Berlins walls often resemble public bathroom stalls: there are absurdities, messages and shitty graffitis plastered everywhere. I’ve always loved collecting these open air notifications, some hilarious, others thoughtful or political. I am also very interested in finding out more about this social practice of public communication.

Here are some quotes that I find helpful in establishing context:

“The practice of writing on walls is so universal that it almost qualifies as a human characteristic. It is done everywhere from third-world villages to affluent cities. People were scratching their names in plaster a century ago, as a visit to many old tourist sites will confirm (indeed, for sheer destructiveness, the Victorians are hard to beat). Graffiti adorned 18th-century Parisian lavatories, medieval Norwegian churches and the walls of Pompeii, which was buried under ash in 79AD.” [1.]

“As explained in a previous section, the idea of modern graffiti art came from a rejection of authority and the ruling class, turning the worker into a “commodity” that has no personal feelings or need for self-expression. In response, artists took to public walls to express their frustration. Their argument is that the walls are part of the community, and members of the community should decide what is displayed on public walls, not outsiders.”[1.]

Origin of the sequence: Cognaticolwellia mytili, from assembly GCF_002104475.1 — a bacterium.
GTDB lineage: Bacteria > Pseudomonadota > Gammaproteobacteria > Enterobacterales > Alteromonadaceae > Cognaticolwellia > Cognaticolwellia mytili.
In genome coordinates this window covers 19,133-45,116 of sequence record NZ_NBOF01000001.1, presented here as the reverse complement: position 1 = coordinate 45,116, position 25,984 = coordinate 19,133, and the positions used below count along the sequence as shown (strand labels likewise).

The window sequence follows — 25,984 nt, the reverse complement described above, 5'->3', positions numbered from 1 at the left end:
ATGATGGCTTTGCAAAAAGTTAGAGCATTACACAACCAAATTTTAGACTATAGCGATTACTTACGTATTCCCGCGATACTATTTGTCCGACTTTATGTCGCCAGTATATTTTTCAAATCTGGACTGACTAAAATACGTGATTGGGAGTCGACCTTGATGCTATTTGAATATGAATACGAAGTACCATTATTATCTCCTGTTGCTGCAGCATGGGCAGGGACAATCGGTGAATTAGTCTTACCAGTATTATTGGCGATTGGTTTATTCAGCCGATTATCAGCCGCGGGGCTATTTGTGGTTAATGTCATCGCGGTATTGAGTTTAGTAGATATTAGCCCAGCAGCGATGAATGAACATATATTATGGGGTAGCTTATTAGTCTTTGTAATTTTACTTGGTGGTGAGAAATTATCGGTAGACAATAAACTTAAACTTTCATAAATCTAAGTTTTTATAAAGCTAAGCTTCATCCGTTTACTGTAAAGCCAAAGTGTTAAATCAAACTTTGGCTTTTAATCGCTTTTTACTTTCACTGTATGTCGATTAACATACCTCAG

I think I agree with all of them: I consider the graffitis, as pointless and unintended as they may sometimes be, a subversive act and unconscious reclamation of public space. In Berlin, graffiti has had quite a nurturing childhood.

The bathroom graffitis of Berlin are a means of communicating through the city to the citizens, establishing power and spatial structures that may be invisible to those who don’t pay attention (i.e. those who are not considered part of the city, for example tourists or those living outside of the public domain).

It’s also a way of participating in the transformation of communal living spaces, often an element that seems to vanish overtime in a modern urban society. In Berlin, many of the graffitis I’ve documented in the past are at least a little bit political or thought provoking, often self-referential or very conscious of their environment. Many things I’ve read are also only powerful because of the space they’re written on (that is, they’d not be worth a second look if scribbled down on a piece of paper).

What is so important to the rest of us that you had to write it on a wall?


1 thought on “ Berlin Bathroom Graffiti ”

Comments are closed.